In my column in the May issue I pointed out our industry is in the process of setting higher minimum cooling efficiency standards for the year 2024. And in typical fashion — in my opinion — our American HVAC industry leaders are trying to keep everything about the same.

Meanwhile, most offshore manufacturers already are shipping systems here with minimum cooling efficiencies that are at least two points higher than our current legal minimums. We can expect their minimums to keep growing right up to and beyond 2024 when they will leave our domestic manufacturers in their wake (more jobs going offshore). So the position American manufacturers are taking is not only foolish, it is customer-service suicide and it’s time to speak up!

How difficult is it to raise minimum efficiencies? It’s a lot easier than you may think.

Where do you start raising efficiencies? How about with the compressors, the fan motors, the indoor coils and the outdoor coils, because there have been recent technical developments in each of these areas.

Compressors: The last time domestic manufacturers claimed they would have trouble meeting the
(13-SEER) minimum, all most had to do was change to scroll compressors, tighten up the refrigerant metering and expand the coil sizes. And compressor manufacturers have continued to improve the efficiencies since then with such small changes as adding internal unloaders that turn single-capacity compressors into dual-capacity compressors. Yes, these do currently cost a bit more, but that will change as their market grows.

There also are new types of compressors being developed. Manufacturer Nortek (Maytag, Frigidaire, etc.) has shown us even rotary compressors can be used more efficiently in domestic cooling systems in the 1-to-5-ton range. Also, there’s a new type of compressor that is currently under development that eliminates the friction losses inherent to crank-type drives because the piston simply is a magnet that is driven by an electromagnet.

Fan motors: The one thing foreign manufacturers have shown us is that variable-speed DC motors are much more efficient and provide more comfortable air distribution. Yes, they require electronics to drive them, but the electronics are becoming far less expensive since those companies that use such devices don’t seem to have a problem competing pricewise against our old standard psc motors (thank- you, Mr. Tesla).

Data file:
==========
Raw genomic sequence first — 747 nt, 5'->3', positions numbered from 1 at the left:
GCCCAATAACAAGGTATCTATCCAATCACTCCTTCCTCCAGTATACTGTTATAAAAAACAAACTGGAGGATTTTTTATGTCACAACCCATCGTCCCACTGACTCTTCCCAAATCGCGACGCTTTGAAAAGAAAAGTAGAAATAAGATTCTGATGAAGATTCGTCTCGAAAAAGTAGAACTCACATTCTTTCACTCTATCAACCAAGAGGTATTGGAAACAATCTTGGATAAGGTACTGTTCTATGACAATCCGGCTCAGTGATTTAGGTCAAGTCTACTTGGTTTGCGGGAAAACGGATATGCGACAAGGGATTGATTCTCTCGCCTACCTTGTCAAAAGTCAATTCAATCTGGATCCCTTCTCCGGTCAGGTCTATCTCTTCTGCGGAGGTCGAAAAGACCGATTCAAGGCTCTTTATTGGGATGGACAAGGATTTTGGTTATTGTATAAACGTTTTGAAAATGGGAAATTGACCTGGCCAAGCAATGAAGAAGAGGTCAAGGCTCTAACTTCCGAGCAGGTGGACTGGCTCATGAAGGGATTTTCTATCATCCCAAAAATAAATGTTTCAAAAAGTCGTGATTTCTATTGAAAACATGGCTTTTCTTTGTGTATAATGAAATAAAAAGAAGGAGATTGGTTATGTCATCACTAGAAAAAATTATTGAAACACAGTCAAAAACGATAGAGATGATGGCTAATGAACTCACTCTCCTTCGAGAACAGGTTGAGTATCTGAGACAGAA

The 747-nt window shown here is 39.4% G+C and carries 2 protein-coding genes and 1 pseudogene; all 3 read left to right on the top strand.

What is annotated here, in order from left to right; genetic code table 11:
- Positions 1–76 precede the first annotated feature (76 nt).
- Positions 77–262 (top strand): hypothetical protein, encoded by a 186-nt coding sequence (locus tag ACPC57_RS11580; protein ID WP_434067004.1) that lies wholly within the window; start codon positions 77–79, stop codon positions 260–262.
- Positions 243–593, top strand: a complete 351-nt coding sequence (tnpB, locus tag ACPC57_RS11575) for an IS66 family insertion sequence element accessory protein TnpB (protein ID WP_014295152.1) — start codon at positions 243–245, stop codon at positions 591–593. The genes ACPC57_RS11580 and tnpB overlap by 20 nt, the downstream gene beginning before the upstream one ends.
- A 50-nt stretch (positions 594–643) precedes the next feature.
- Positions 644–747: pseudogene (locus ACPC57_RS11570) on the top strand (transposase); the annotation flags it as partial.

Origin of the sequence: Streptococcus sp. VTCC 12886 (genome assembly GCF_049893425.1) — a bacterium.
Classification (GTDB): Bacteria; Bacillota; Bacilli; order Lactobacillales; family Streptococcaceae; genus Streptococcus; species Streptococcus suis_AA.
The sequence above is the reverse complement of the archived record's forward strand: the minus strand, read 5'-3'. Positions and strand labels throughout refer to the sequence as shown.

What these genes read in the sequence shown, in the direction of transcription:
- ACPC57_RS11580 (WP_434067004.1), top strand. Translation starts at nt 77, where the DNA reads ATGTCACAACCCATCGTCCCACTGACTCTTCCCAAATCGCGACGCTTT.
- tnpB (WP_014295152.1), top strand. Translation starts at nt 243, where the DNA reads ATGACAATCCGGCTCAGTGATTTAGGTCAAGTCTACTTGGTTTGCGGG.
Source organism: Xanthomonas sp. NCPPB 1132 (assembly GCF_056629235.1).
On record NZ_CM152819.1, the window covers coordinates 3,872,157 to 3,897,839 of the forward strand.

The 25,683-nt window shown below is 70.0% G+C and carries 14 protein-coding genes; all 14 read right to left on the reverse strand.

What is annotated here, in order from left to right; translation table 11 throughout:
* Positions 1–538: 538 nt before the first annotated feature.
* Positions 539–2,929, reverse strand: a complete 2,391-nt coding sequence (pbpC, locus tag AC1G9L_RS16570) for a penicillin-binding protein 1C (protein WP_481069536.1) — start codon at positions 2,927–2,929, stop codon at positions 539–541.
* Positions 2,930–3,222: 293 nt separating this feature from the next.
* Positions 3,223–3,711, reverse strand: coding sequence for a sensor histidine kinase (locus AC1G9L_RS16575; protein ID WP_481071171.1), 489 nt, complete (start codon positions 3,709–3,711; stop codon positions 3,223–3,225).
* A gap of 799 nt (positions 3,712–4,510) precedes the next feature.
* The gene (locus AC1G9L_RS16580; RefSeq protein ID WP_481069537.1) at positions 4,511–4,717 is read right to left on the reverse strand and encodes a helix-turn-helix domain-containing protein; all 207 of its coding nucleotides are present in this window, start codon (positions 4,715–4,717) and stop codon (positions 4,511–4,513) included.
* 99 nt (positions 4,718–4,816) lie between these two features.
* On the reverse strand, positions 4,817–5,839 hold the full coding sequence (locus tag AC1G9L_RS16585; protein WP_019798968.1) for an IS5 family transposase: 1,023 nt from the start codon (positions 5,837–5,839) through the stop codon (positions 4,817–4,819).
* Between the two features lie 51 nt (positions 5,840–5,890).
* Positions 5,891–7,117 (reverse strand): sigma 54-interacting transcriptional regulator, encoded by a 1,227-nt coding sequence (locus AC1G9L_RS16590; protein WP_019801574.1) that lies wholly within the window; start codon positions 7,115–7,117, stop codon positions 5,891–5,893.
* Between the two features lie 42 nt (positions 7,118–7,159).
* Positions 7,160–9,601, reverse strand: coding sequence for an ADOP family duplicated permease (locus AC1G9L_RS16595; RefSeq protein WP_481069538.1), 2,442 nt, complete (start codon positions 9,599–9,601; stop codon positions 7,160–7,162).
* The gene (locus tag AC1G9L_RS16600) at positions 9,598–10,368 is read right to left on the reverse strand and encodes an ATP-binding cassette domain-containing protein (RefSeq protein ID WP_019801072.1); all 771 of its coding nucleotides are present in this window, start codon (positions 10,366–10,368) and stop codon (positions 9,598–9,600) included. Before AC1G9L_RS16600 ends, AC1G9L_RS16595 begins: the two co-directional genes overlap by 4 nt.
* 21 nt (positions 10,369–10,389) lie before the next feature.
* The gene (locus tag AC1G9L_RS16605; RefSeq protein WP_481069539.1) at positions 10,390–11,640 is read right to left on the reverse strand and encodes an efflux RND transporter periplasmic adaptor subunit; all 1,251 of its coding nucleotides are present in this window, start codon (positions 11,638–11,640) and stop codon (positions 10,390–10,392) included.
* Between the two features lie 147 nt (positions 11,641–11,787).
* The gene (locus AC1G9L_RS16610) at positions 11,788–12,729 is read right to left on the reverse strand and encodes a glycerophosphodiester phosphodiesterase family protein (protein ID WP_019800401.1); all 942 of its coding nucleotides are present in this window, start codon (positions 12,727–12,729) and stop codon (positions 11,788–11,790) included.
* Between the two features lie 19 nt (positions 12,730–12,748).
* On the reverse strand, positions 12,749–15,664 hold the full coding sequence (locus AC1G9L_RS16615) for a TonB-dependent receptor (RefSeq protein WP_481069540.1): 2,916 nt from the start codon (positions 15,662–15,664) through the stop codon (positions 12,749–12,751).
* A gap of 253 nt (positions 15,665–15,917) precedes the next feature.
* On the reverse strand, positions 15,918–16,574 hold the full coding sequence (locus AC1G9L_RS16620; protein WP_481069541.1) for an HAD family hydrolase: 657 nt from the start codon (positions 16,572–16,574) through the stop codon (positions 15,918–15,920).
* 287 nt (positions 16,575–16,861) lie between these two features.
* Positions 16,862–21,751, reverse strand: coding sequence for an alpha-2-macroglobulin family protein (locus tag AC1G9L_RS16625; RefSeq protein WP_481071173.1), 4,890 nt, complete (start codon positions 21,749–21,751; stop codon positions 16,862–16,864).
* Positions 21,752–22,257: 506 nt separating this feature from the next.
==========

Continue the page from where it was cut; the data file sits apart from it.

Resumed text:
Coils (indoor and outdoor): Over the past decade, we’ve seen some great innovations in coil designs and there still is some room for improvement here. Of course, all a coil has to do is transfer the heat energy from the internal refrigerant to the air passing through the coils — so there is a limit to how efficient we can make them. Yet there are enhancements that can be made to the type of tubing used, which can improve heat transfer.

And improving heat transfer isn’t the only area where there is room for growth. There still are pressure losses that can be reduced in the refrigerant circuits, equal refrigerant distribution problems that can be addressed and equal air distribution problems that also can be improved.

Don’t let those who oppose progress lull you into thinking that improving the energy efficiency of cooling systems simply and inexpensively can’t be done.

It most certainly can with just a little more innovative engineering. And isn’t innovation what makes our country strong? We shouldn’t allow others to bypass us because we’ve become too satisfied with the status quo!